Louis Bourgeois (b. Paris, France, c. 1510; d. Paris, 1561). In both his early and later years Bourgeois wrote French songs to entertain the rich, but in the history of church music he is known especially for his contribution to the Genevan Psalter. Apparently moving to Geneva in 1541, the same year John Calvin returned to Geneva from Strasbourg, Bourgeois served as cantor and master of the choristers at both St. Pierre and St. Gervais, which is to say he was music director there under the pastoral leadership of Calvin. Bourgeois used the choristers to teach the new psalm tunes to the congregation.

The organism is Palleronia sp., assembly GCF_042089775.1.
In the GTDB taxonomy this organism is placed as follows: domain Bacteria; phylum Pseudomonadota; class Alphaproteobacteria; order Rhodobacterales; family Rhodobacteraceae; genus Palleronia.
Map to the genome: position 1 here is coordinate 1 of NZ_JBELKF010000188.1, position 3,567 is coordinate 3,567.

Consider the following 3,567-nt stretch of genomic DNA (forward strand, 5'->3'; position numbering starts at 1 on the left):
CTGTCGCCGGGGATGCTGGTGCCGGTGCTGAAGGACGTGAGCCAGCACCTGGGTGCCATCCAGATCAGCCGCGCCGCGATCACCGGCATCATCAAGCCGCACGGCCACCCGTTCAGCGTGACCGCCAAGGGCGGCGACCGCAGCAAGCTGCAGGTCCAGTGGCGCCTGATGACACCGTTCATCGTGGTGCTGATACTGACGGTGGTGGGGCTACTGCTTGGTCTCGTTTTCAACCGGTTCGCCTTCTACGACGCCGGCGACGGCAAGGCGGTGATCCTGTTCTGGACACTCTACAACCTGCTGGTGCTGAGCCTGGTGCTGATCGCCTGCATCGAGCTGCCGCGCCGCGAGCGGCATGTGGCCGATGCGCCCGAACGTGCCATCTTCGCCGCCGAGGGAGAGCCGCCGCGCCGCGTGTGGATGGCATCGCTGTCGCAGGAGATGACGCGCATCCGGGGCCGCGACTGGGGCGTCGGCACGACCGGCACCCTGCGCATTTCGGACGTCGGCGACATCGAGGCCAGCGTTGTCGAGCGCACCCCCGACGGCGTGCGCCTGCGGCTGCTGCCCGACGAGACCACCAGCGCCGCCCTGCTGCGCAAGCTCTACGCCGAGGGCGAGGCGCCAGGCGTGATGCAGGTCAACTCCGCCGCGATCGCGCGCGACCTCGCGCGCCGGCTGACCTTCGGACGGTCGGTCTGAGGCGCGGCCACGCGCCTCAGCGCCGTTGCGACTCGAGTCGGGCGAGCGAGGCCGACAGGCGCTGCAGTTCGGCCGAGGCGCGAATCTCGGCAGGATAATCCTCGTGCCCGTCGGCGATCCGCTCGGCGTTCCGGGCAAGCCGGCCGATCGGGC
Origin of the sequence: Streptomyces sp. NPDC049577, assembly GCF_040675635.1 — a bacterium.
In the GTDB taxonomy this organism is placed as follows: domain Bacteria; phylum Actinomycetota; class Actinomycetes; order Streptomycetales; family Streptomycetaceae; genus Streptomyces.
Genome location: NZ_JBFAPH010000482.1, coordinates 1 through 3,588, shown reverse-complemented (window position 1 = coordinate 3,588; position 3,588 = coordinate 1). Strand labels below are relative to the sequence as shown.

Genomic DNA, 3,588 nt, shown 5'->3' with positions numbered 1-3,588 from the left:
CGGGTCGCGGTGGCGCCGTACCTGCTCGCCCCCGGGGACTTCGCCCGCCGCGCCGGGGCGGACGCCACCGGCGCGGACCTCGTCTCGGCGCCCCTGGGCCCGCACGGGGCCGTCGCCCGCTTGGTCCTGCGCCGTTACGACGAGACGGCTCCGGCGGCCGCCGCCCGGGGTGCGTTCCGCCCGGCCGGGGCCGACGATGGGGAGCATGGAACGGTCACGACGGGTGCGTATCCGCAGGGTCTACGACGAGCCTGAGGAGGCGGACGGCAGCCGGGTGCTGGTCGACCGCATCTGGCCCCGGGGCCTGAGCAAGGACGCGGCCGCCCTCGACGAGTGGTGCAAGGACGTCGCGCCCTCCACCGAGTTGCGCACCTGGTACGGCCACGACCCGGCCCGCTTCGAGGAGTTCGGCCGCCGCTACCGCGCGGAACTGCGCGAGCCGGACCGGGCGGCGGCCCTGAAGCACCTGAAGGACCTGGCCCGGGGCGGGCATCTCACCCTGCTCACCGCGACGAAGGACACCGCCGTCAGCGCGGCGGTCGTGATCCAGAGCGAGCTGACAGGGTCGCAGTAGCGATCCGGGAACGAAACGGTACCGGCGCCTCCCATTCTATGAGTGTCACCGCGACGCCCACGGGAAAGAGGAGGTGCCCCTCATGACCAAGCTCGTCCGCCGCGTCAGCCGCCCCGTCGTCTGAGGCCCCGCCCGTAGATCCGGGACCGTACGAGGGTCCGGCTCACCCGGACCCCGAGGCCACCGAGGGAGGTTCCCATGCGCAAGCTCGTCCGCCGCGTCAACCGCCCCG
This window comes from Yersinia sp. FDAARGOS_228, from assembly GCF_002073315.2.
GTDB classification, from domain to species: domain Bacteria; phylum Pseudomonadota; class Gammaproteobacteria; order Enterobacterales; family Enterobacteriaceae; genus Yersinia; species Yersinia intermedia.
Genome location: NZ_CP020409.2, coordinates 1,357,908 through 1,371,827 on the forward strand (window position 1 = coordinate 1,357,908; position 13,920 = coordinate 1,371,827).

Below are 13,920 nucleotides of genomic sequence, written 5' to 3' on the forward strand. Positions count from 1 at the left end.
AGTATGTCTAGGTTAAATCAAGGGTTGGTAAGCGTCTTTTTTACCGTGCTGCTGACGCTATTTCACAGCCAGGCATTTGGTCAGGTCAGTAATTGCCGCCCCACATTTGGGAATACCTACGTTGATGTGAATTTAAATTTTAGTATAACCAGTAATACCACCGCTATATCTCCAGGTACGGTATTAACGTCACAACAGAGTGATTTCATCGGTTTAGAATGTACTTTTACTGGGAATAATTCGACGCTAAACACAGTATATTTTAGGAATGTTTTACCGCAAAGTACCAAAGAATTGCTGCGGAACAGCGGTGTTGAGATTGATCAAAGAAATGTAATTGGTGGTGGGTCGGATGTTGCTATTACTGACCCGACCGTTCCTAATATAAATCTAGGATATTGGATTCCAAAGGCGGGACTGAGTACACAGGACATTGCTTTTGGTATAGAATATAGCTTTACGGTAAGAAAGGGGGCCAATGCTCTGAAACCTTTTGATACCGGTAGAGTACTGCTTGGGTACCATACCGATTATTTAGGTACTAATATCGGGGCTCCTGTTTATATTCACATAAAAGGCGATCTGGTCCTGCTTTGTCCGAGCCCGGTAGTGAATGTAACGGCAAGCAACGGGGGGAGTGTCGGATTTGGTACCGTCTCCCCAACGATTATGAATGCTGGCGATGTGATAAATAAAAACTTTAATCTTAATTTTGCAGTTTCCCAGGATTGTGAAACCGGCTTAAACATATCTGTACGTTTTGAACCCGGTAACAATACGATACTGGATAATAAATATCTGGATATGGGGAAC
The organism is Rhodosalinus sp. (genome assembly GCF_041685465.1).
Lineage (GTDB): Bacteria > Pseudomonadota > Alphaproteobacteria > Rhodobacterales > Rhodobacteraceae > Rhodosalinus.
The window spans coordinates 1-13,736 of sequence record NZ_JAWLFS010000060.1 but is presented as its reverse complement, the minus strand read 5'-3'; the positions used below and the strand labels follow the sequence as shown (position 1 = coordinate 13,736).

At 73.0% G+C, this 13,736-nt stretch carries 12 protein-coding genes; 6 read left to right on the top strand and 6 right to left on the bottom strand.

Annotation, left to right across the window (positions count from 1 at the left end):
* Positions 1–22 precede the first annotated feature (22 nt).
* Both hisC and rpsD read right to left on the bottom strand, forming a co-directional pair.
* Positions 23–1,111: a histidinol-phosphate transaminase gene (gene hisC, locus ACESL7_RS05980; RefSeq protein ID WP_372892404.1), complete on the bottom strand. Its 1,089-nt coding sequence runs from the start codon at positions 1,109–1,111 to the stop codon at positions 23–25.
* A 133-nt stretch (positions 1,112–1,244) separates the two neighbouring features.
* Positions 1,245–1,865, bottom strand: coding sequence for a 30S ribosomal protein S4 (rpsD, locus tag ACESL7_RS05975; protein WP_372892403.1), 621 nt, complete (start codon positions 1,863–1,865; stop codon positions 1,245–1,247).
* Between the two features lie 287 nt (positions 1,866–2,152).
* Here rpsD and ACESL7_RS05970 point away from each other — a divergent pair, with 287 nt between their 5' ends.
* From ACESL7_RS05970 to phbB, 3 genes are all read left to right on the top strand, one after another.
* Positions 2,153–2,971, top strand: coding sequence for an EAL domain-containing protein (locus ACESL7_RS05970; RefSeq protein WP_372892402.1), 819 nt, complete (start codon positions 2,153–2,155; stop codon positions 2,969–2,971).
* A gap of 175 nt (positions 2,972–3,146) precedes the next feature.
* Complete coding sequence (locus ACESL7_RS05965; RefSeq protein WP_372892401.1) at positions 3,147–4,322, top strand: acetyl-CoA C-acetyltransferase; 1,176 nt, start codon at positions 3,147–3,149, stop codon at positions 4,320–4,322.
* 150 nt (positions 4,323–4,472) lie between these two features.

The extent of Bourgeois's involvement in the Genevan Psalter is a matter of scholarly debate. Calvin had published several partial psalter… Go to person page >
GENEVAN 65 appears twice in the Genevan Psalter. It was originally composed to accompany Psalm 72 in the 1551 edition of that psalter and was later matched with Theodore de Beze's versification of Psalm 65 in the 1554 edition. Composed in Aeolian (minor), this tune consists of four long phrases in bar form (AABC) unified by similar melodic and rhythmic patterns. Dale Grotenhuis (PHH 4) wrote the harmonization in 1985. Because 65 is a joyful psalm, it calls for jubilant singing, brisk accompaniment, and a moderate tempo.